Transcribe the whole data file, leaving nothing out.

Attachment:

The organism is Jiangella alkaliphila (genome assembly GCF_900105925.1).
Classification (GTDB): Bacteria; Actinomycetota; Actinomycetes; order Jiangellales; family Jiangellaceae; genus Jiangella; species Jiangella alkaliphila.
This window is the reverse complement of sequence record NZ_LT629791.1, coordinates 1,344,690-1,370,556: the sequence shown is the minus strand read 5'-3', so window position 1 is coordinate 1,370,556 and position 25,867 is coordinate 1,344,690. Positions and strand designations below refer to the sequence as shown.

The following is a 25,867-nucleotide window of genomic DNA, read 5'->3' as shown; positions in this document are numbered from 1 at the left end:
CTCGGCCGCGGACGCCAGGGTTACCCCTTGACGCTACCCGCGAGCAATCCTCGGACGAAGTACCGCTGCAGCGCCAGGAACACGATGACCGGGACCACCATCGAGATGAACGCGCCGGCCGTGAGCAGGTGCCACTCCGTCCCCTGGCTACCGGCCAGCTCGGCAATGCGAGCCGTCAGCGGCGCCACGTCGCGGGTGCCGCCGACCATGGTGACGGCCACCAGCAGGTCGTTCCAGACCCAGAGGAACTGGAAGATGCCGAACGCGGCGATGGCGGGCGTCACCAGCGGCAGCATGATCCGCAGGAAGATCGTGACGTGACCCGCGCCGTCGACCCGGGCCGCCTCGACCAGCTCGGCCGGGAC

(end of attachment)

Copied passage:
The organism is Jiangella alkaliphila (genome assembly GCF_900105925.1).
Classification (GTDB): Bacteria; Actinomycetota; Actinomycetes; order Jiangellales; family Jiangellaceae; genus Jiangella; species Jiangella alkaliphila.
This window is the reverse complement of sequence record NZ_LT629791.1, coordinates 1,344,690-1,370,556: the sequence shown is the minus strand read 5'-3', so window position 1 is coordinate 1,370,556 and position 25,867 is coordinate 1,344,690. Positions and strand designations below refer to the sequence as shown.

The following is a 25,867-nucleotide window of genomic DNA, read 5'->3' as shown; positions in this document are numbered from 1 at the left end:
CTCGGCCGCGGACGCCAGGGTTACCCCTTGACGCTACCCGCGAGCAATCCTCGGACGAAGTACCGCTGCAGCGCCAGGAACACGATGACCGGGACCACCATCGAGATGAACGCGCCGGCCGTGAGCAGGTGCCACTCCGTCCCCTGGCTACCGGCCAGCTCGGCAATGCGAGCCGTCAGCGGCGCCACGTCGCGGGTGCCGCCGACCATGGTGACGGCCACCAGCAGGTCGTTCCAGACCCAGAGGAACTGGAAGATGCCGAACGCGGCGATGGCGGGCGTCACCAGCGGCAGCATGATCCGCAGGAAGATCGTGACGTGACCCGCGCCGTCGACCCGGGCCGCCTCGACCAGCTCGGCCGGGAC